“Walla Walla City Council has agreed to tap into the city’s stormwater utility fund — following a trend set by a number of Pacific Northwest communities — to pay for upkeep of street trees and other ‘green infrastructure,.” wrote Dian Ver Valen. “The ordinance makes the city’s urban forest and green infrastructure, including dozens of green basins and swales that work as bio-filters for stormwater throughout the city, an official part of the stormwater system.”
URBAN DESIGN & THE PACKAGE OF ECOLOGICAL SERVICES: “The ‘Comox story’ is indeed a blueprint for what the phrase hard work of hope means in practice,” stated Kim Stephens, Partnership for Water Sustainability, when he met with Comox Town Council to present the 8th in the Watershed Case Profile Series (September 2019)
“For the past decade, elected representatives and staff in the Town of Comox have quietly and without much fanfare been on a journey,” states Kim Stephens. “The Town’s journey is ongoing, and involves building blocks. This Watershed Case Profile takes stock of milestone moments along the way, with a focus on lessons that can be replicated. The Partnership has identified the Town of Comox as a ‘beacon of hope’ because of the precedents it has established when implementing the twin pillars of the whole-system, water balance approach to land development.”
DESIGN WITH NATURE: “We lost sight on how to work with nature. Using natural systems, however, it is possible to help cities adapt to climate change,” says Dr. Laura Wendling, an urban scientist at the VTT Technical Research Centre of Finland
“We know nature-based solutions are really good at helping cities. But) we don’t have a really good handle on how to best place nature-based solutions to get the greatest benefit,” said Laura Wendling. “Ultimately we need to have cities that are more liveable, more resilient to environment and social perturbations and nature-based solutions provide us that buffering capacity (to cope),” Dr. Wendling is the technical coordinator of UNaLab, a project looking to get the information needed to convince more cities to greenlight nature-based solutions.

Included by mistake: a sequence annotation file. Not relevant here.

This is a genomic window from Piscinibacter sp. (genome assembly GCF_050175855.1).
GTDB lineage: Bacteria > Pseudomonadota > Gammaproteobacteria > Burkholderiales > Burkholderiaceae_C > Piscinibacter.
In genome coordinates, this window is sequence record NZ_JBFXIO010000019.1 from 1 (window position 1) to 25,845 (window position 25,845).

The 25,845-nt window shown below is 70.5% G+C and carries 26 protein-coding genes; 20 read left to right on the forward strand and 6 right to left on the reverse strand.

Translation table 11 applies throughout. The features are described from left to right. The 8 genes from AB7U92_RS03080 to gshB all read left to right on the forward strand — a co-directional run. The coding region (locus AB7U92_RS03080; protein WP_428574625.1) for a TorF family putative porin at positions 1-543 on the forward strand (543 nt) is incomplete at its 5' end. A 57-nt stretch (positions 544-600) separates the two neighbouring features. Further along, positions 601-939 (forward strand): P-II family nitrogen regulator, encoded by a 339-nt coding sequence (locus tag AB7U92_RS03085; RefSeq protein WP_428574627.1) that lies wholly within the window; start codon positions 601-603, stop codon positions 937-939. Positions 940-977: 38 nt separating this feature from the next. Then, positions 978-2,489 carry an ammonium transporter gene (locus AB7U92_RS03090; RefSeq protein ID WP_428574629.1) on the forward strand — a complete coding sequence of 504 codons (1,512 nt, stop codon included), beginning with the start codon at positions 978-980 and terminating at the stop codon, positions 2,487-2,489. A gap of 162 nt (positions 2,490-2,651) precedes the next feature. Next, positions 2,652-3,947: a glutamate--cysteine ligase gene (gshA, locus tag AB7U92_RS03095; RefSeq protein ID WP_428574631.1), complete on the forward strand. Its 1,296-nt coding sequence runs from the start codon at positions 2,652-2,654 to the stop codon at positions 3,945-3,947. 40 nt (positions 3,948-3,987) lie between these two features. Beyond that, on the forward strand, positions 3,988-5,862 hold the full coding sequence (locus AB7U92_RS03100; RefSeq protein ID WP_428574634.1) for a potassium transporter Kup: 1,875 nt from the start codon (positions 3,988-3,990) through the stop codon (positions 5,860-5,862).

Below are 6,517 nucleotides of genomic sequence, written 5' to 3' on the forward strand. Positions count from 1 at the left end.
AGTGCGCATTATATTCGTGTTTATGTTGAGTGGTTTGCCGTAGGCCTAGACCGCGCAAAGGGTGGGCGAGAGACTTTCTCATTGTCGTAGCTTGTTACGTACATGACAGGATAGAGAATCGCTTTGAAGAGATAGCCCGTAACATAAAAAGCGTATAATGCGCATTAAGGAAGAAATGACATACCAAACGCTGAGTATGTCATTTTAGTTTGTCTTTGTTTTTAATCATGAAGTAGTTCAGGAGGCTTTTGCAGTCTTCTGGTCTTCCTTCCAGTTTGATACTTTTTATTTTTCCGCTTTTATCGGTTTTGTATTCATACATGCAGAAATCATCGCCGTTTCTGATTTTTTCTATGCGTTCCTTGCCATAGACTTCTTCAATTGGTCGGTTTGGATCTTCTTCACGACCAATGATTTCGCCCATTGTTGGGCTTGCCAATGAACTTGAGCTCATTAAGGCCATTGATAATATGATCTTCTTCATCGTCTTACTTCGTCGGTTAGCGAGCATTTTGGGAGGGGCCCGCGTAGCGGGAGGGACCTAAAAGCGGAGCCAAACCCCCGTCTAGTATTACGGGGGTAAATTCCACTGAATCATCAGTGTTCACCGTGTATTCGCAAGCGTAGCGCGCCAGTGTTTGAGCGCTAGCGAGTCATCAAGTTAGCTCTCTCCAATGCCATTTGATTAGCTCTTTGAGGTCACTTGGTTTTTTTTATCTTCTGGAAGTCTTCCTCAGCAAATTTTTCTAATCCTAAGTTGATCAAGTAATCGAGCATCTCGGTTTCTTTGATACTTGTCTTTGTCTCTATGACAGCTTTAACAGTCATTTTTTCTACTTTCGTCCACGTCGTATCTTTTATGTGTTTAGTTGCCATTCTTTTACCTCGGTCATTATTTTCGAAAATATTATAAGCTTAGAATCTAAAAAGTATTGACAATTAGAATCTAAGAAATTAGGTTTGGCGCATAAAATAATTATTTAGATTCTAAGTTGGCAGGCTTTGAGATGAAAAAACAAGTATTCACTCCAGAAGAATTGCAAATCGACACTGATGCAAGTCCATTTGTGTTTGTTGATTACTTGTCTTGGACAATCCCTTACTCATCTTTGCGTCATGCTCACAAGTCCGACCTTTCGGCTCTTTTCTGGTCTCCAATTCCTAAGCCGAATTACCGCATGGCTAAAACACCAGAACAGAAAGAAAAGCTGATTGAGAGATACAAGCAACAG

BLUE AND GREEN INFRASTRUCTURE: Vietnam has been selected as the study location for assessing effectiveness of eco-friendly flood schemes because its low-lying coastal cities are particularly vulnerable to increased flood risk due to rapid urbanisation and climate change
“In the last few decades approaches to dealing with flood risk in urban areas have typically preferred the adoption of hard infrastructure like dykes, concrete barriers and raised structures – all of which are costly to build and maintain, and may have adverse environmental impacts locally and further downstream,” stated Dr. Lee Bosher. “Loughborough University is supporting the work of the University of Stirling in assessing the role of natural capital and ascertaining the added economic value that alternative BGI measures for flood defence and mitigation can provide.”